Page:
BOJ's success may hinge on fate of 'kamikaze' Trump rally
Japan Times -- Dec 27
The Bank of Japan, which has given up on achieving its 2 percent inflation goal by printing more money, is expected to fret over the fate of the "Trump rally" in 2017.

If U.S. Treasury yields continue to rise and the dollar extends gains against the yen, the BOJ might begin tapering its aggressive monetary easing. But once the yen turns upward, the central bank could be forced to implement additional easing once again, just like it’s done for the past several years.

“The BOJ wants to carefully assess sustainability of the rise in U.S. interest rates and the yen’s weakening trend since the U.S. presidential election,” said Naohiko Baba, chief economist at Goldman Sachs Japan Co.

2016 was turbulent for the BOJ. The central bank decided in January to apply a negative interest rate of 0.1 percent on some reserves held by commercial banks. In September, the bank shifted its policy target to “yield curve control” instead of boosting asset purchases.

At its two-day policy meeting through Dec. 20, the first since the U.S. election, the BOJ kept its 10-year government debt yield target unchanged at around zero percent, as well as its negative interest rate policy.

BOJ Gov. Haruhiko Kuroda denied the possibility of raising the yield target anytime soon, despite the continued rise of long-term interest rates after Republican Donald Trump’s victory.

“Promoting powerful monetary easing under the current policy is most appropriate” for now to realize 2 percent inflation, Kuroda said at a news conference after the meeting.

Should the BOJ successfully curb increases in government bond yields, the wider interest rate gap between Japan and the United States would weaken the yen further against the dollar, as the Federal Reserve is set to continue tightening monetary policy in line with economic recovery.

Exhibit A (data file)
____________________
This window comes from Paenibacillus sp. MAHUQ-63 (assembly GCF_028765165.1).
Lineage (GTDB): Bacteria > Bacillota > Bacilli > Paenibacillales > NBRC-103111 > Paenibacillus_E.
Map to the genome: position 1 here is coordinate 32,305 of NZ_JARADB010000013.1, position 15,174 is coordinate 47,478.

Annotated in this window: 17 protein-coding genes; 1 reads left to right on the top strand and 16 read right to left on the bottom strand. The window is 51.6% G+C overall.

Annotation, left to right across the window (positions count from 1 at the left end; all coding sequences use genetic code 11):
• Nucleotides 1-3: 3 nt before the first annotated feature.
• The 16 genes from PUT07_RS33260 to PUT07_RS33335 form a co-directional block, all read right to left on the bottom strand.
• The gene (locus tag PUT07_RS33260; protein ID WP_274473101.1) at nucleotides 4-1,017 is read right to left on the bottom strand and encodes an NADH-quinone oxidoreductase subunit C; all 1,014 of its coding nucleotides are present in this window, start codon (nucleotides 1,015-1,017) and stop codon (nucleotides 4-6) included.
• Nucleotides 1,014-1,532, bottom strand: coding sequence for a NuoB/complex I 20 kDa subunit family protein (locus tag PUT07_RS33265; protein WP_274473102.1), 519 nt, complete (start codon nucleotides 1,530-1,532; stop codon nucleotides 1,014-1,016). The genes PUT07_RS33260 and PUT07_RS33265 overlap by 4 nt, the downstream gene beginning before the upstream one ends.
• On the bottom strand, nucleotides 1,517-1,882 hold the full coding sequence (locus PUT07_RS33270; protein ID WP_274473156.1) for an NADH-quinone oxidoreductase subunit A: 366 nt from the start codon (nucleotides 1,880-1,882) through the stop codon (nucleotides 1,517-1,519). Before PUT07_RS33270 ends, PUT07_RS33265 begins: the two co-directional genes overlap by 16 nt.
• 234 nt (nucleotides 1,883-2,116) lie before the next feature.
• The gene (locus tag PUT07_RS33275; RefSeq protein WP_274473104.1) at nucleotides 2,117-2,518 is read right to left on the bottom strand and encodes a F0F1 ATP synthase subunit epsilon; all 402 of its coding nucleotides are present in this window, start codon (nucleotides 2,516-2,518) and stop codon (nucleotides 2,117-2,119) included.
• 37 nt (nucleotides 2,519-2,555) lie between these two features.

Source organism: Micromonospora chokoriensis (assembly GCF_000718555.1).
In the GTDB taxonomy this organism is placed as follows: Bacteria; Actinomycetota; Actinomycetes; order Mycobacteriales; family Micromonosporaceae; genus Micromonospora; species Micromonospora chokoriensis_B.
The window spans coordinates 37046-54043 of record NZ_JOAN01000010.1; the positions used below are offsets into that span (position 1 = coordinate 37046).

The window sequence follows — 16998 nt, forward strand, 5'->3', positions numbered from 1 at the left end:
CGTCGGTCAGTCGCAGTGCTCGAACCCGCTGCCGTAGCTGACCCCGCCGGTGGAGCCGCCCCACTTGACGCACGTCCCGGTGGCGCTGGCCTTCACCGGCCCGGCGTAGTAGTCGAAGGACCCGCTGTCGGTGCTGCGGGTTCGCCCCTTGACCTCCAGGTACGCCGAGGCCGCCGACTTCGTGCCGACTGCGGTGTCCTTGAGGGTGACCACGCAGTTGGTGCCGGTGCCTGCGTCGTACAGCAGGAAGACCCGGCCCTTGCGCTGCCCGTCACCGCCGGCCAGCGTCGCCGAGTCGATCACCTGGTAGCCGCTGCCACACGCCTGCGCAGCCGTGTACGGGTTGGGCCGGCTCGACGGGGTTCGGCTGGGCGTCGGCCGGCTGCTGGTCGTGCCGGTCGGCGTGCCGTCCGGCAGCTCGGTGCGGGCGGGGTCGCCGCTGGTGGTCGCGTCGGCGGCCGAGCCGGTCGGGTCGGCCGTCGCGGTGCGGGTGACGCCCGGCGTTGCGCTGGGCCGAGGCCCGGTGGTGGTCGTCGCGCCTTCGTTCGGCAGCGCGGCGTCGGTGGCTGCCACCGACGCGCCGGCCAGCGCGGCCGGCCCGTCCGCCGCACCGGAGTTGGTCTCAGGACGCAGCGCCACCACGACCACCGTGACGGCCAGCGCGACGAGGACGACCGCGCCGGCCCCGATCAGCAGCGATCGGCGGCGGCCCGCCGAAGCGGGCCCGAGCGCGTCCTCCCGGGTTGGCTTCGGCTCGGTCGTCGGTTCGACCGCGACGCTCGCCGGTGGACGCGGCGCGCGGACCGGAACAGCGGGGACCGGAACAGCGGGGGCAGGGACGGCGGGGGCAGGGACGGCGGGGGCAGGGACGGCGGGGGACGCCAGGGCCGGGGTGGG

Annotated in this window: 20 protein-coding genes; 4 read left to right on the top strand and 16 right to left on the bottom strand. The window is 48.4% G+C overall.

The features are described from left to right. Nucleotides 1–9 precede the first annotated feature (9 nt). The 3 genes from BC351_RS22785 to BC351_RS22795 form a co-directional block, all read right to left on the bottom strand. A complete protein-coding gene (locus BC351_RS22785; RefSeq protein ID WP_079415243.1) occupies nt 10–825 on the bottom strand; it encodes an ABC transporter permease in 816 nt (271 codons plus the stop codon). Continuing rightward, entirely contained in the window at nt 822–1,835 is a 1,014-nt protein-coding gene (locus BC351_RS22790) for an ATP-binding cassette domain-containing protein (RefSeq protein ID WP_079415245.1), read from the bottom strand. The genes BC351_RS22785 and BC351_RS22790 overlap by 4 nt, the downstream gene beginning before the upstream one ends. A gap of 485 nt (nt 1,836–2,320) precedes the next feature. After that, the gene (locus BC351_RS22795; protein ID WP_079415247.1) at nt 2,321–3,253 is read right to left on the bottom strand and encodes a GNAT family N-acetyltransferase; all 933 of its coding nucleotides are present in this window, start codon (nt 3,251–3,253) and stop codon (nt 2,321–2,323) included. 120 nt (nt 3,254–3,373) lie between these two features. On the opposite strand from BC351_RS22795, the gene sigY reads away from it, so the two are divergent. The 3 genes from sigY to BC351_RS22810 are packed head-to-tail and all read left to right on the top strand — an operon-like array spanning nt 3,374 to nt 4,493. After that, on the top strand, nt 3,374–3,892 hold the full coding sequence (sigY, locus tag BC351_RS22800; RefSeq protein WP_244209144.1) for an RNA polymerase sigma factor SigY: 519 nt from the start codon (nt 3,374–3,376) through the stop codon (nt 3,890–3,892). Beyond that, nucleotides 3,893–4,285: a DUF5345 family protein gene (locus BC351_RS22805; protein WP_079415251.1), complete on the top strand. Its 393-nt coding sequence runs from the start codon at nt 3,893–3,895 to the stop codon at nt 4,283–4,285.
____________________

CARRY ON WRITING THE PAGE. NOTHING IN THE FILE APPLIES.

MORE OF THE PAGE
Expectations for Trump’s economic policies, centering on infrastructure spending and tax cuts, may also pump up stock prices, slashing demand for U.S. Treasuries and sending yields higher. Debt prices move inversely to yields.

A falling yen would push up import prices in Japan, which could help the BOJ attain its inflation goal, although core consumer prices, excluding volatile fresh food prices, were mostly stuck in negative territory during 2016.

News source: Japan Times
Feb 23
Japan's Crown Prince Naruhito turned 58 on Friday. (NHK)
Feb 23
A World Trade Organization panel has ruled in Japan's favor in a dispute over South Korea's ban on seafood imports from 8 Japanese prefectures. (NHK)
Feb 23
Aomori Prefectural Police have arrested an 18-year-old girl for allegedly killing her 2-year-old son at a residence in Mutsu City on Tuesday, reports the Yomiuri Shimbun (tokyoreporter.com)
Feb 23
A senior Japanese official has criticized South Korea for what he calls the illegal occupation of the Takeshima Islands in the Sea of Japan. He made the remark on Thursday at a ceremony to commemorate Japan's incorporation of the islands more than a century ago. (NHK)
Feb 23
Tokyo Metropolitan Police have arrested a 21-year-old Korean national for the alleged possession of marijuana after a pursuit ended in an accident in Shibuya Ward early Wednesday, reports TV Asahi. (tokyoreporter.com)
Feb 23
Prosecutors have announced the non-prosecution of a male socialite over the alleged threats of a partner in a sex business last year, reports TV Asahi (tokyoreporter.com)
Feb 23
The health, labor and welfare division of Japan's ruling Liberal Democratic Party on Thursday broadly approved a diluted draft bill for strengthening measures against passive smoking in public places, including restaurants. (Jiji)
Feb 23
Japan's Self-Defense Force has begun surveying a lake in the northern prefecture of Aomori where a US fighter jet offloaded 2 external fuel tanks. (NHK)
Feb 23
Japanese automaker Honda has announced that its HondaJet won the most delivered jet title in its category last year. (NHK)
Feb 23
Osaka Prefectural Police have raided four so-called 'girl's bar' establishments in Osaka for licensing violations that are believed to have employed minors, reports TV Asahi. (tokyoreporter.com)